Age of onset and sexual orientation in transsexual males and females.
ABSTRACT With regard to transsexual developments, onset age (OA) appears to be the starting point of different psychosexual pathways.
To explore differences between transsexual adults with an early vs. late OA.
Data were collected within the European Network for the Investigation of Gender Incongruence using the Dutch Biographic Questionnaire on Transsexualism (Biografische Vragenlijst voor Transseksuelen) and a self-constructed score sheet according to the DSM-IV-TR (Diagnostic and Statistical Manual, Fourth Edition, Text Revision) criteria of Gender Identity Disorder (GID) and Gender Identity Disorder in Childhood (GIDC). One hundred seventy participants were included in the analyses.
Transsexual adults who, in addition to their GID diagnosis, also fulfilled criteria A and B of GIDC ("a strong cross-gender identification,"persistent discomfort about her or his assigned sex") retrospectively were considered as having an early onset (EO). Those who fulfilled neither criteria A nor B of GIDC were considered as having a late onset (LO). Participants who only fulfilled criterion A or B of GIDC were considered a residual (RES) group.
The majority of female to males (FtMs) appeared to have an early OA (EO = 60 [77.9%] compared to LO = 10 [13%] and to RES = 7 [9.1%]). Within male to females (MtFs), percentages of EO and LO developments were more similar (EO = 36 [38.7%], LO = 45 [48.4%], RES = 12 [12.9%]). FtMs presented to gender clinics at an earlier age than MtFs (28.04 to 36.75). The number of EO vs. LO transsexual adults differed from country to country (Belgium, Germany, the Netherlands, Norway).
OA has a discriminative value for transsexual developments and it would appear that retrospective diagnosis of GIDC criteria is a valid method of assessment. Differences in OA and sex ratio exist between European countries.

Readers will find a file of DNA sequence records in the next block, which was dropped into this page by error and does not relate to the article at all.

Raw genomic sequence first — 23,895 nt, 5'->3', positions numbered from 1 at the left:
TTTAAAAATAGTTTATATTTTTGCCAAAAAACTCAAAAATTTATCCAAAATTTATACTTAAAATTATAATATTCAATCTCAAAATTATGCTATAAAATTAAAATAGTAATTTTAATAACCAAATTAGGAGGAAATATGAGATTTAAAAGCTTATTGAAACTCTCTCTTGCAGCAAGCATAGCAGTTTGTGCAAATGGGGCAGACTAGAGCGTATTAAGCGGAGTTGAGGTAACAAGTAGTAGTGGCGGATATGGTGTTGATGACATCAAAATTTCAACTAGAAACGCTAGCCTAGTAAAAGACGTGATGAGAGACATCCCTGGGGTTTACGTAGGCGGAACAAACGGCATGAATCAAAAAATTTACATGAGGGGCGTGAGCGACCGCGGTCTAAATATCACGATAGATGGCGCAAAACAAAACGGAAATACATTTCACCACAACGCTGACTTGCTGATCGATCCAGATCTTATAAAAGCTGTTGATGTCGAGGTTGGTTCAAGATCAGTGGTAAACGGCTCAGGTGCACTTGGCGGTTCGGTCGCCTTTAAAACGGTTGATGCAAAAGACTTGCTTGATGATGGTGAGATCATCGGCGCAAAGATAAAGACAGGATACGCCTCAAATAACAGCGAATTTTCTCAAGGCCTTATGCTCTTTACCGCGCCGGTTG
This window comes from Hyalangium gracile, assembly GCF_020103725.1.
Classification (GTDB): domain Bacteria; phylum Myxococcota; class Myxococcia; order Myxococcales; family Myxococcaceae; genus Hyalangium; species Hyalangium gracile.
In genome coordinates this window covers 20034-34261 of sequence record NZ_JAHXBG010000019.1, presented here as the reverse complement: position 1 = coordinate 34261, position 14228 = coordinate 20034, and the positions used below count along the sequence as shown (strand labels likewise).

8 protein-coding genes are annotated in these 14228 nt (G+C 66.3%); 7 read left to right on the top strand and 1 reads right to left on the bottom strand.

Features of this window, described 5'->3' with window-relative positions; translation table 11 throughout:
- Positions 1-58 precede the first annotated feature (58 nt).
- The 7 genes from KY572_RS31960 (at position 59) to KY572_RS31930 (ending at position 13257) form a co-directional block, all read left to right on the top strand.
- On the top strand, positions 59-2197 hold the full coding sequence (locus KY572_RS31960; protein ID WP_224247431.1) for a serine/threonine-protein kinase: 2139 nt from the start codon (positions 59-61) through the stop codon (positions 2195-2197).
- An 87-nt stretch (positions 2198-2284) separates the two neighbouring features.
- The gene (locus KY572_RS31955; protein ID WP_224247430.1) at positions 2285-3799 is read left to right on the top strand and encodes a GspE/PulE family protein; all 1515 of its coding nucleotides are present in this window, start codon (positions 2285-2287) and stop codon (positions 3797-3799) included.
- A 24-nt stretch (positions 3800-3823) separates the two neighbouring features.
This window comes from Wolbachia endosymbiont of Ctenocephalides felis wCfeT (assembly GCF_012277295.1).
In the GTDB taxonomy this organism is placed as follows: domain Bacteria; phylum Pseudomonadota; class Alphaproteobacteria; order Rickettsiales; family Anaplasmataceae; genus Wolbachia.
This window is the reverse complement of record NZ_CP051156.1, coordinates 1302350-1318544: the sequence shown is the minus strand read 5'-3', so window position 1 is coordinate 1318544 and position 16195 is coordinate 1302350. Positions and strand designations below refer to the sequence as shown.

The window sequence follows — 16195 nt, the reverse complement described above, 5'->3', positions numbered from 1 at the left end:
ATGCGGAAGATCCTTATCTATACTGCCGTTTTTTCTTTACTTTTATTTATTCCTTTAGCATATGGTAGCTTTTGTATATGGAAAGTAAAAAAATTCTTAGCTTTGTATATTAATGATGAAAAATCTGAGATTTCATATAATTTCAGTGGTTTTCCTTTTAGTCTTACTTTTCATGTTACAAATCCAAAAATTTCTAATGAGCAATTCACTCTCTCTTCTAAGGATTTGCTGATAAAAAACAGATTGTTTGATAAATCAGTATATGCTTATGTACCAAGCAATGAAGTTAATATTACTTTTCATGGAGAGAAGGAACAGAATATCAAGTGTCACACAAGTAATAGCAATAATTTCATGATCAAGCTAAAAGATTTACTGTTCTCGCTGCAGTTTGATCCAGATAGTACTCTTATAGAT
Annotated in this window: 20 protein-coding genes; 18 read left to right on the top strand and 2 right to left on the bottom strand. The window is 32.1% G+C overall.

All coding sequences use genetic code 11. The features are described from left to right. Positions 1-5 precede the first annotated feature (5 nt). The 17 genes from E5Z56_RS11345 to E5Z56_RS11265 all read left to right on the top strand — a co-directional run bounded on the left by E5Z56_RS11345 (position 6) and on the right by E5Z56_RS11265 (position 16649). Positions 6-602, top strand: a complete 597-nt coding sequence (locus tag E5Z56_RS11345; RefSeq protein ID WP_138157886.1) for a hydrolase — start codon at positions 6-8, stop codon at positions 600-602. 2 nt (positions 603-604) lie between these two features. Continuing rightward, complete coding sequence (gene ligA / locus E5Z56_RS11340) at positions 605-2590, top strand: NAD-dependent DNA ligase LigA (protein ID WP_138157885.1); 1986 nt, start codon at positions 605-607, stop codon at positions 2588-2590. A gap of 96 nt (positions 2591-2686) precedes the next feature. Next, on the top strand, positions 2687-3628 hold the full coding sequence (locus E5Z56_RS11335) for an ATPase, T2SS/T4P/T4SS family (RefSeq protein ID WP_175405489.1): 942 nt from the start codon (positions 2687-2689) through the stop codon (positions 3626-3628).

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ABSTRACT: A transsexual course of development that starts before puberty (early onset) or during or after puberty, respectively (late onset), may lead to diverse challenges in coping with sexual activity. The authors explored the sexual behavior of 380 adult male-to-female and female-to-male individuals diagnosed according to DSM-IV-TR criteria who had not yet undergone gender-confirming interventions. Data originated from the European Network for the Investigation of Gender Incongruence Initiative, conducted in Belgium, Germany, The Netherlands, and Norway. Information on outcome variables was collected using self-administered questionnaires at first clinical presentation. Compared with late-onset male-to-females, early-onset individuals tended to show sexual attraction toward males more frequently (50.5%), involve genitals less frequently in partner-related sexual activity, and consider penile sensations and orgasm as more negative. Early-onset female-to-males predominantly reported sexual attraction toward females (84.0%), whereas those with a late-onset more frequently showed other sexual attractions (41.7%). The study (a) shows that early- and late-onset male-to-females differ considerably with regard to coping strategies involving their body during sexual relations and (b) reveals initial insights into developmental pathways of late-onset female-to-males.Journal of Sex and Marital Therapy 01/2014; 40(5):457-71. · 1.27 Impact Factor